We’ve been called to equip. We know it; you know it. It’s kind of our thing. But when it comes to our leaders, we can often miss the mark, dedicating our most valuable resource – our time – to the issues and responsibilities we perceive to be more pressing.
But what’s more important than stewarding those that will lead the future of our church?
Because try as you might to push toward your goals of growing your church and reaching more lives, you find yourself running up against the same barriers again and again. You can continue to push through on your own … or you can reach out to those who are more experienced in silencing the noise and clearing paths.
Coaching allows us to develop both skills and character in our leaders, all while staying engaged in ministry. And rather than giving advice, a coach will ask the powerful questions that draw out what God has put in.
And when you have someone who’s ‘been-there-and-done-that’ guide you with their experience, you learn practical ways to develop your leaders and multiply your ministry.
Here are four ways coaching can help you build a thriving ministry:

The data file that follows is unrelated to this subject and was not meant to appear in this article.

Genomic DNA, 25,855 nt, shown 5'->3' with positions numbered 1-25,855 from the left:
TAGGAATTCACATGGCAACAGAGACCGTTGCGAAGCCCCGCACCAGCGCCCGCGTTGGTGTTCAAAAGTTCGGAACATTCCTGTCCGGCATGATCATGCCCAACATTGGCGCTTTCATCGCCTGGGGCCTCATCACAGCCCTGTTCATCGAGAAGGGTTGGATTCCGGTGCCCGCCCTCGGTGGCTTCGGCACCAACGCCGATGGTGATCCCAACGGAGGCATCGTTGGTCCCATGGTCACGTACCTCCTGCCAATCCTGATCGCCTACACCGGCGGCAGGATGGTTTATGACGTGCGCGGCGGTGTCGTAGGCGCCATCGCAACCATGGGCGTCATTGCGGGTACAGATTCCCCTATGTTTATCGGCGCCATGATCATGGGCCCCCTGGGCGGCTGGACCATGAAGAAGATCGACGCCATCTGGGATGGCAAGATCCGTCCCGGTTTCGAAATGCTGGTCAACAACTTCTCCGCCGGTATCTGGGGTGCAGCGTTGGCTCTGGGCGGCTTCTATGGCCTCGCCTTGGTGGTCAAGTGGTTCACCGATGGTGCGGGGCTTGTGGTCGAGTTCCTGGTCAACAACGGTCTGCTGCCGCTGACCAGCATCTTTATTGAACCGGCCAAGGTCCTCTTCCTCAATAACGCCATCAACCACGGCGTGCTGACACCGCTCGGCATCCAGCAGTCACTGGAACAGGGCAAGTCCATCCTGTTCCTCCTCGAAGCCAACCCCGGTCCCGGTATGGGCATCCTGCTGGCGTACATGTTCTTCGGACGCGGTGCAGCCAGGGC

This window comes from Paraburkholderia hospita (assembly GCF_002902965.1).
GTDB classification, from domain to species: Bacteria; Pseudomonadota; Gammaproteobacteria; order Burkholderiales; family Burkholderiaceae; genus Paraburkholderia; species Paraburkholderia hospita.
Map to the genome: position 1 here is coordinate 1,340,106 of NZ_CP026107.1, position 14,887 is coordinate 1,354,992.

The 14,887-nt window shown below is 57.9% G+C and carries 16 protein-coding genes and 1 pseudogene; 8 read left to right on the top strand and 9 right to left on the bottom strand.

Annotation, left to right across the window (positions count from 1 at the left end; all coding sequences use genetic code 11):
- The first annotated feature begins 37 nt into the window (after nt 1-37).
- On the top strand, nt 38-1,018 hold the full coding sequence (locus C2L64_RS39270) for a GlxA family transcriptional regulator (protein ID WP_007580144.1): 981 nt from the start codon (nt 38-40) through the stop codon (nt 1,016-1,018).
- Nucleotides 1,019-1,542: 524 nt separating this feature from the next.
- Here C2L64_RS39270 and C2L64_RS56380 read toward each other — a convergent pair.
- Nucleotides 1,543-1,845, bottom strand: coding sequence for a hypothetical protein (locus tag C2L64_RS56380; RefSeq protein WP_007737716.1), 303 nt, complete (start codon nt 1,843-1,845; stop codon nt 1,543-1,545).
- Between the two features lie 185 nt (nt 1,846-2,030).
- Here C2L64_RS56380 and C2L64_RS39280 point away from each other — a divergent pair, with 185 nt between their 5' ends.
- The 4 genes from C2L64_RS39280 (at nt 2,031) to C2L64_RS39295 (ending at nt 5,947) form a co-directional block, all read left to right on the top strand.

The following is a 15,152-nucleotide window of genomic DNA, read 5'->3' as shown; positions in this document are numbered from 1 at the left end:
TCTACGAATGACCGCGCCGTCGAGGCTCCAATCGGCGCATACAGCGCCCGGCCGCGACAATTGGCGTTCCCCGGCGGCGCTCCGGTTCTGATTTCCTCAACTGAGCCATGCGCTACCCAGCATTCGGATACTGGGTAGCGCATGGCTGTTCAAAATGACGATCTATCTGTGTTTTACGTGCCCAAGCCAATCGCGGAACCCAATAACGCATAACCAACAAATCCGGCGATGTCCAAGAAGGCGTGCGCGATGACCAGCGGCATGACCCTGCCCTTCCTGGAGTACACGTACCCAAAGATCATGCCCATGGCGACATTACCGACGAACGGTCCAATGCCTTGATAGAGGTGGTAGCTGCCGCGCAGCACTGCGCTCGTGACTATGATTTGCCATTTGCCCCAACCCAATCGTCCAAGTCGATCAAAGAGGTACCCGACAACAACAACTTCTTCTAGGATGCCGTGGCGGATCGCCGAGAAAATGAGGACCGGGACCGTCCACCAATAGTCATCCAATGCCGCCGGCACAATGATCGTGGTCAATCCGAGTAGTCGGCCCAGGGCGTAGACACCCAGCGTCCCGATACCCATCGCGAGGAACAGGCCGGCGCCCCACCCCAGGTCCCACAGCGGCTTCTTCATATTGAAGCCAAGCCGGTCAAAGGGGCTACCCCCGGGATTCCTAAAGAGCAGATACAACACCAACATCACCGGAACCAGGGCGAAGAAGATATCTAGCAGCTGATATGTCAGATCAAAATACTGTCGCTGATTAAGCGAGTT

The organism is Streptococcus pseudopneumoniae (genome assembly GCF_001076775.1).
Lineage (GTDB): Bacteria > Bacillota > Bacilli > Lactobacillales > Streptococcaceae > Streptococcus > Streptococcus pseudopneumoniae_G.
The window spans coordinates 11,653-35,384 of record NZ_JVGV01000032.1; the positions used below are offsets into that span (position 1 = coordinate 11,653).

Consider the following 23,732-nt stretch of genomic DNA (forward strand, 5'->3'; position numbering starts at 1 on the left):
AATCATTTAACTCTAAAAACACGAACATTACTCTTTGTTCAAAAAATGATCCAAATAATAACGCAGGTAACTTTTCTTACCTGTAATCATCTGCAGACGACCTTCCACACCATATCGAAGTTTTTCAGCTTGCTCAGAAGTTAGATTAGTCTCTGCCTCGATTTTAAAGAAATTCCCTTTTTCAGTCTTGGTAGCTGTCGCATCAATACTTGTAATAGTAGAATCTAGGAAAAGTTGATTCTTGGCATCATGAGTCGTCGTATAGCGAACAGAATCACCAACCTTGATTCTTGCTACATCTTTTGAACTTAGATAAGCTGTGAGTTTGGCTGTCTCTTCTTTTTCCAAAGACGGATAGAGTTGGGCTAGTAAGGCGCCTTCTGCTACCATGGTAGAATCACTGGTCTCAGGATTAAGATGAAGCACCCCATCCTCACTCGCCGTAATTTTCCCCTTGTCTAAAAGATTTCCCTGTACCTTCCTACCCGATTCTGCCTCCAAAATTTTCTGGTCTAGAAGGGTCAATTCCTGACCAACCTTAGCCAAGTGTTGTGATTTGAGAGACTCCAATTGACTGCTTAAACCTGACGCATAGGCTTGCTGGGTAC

1. Reach Your Goals
A coach can help clear the clutter created by the day-to-day management of ministry, redirecting focus to your purpose, offer another perspective to give clarity, and guide you through the steps you need to take to reach your goals.
2. Help Develop Others
This goes back to our calling to equip. A coach can equip us with the tools we need to help develop the gifts within ourselves and others for the betterment of our church and ministry.
3. Ask The Right Questions
A coach not only helps shoulder the weight of shared goals, but also serves to remind us that it’s about asking the right questions, not having all the right answers.
4. Work Smarter
When you can lean on someone to help grow and develop your leaders, it gives your schedule the wiggle room it desperately needs to spread your love, time and attention around to other matters of ministry.
Sometimes, we can find it difficult to know when to ask for help or guidance. It’s humbling, and as leaders, we put unnecessary pressure on ourselves to be all things to all people at all times. But if we can learn to rely on others to help carry the load – allowing them to equip us – we can be better, more effective and more efficient stewards for God.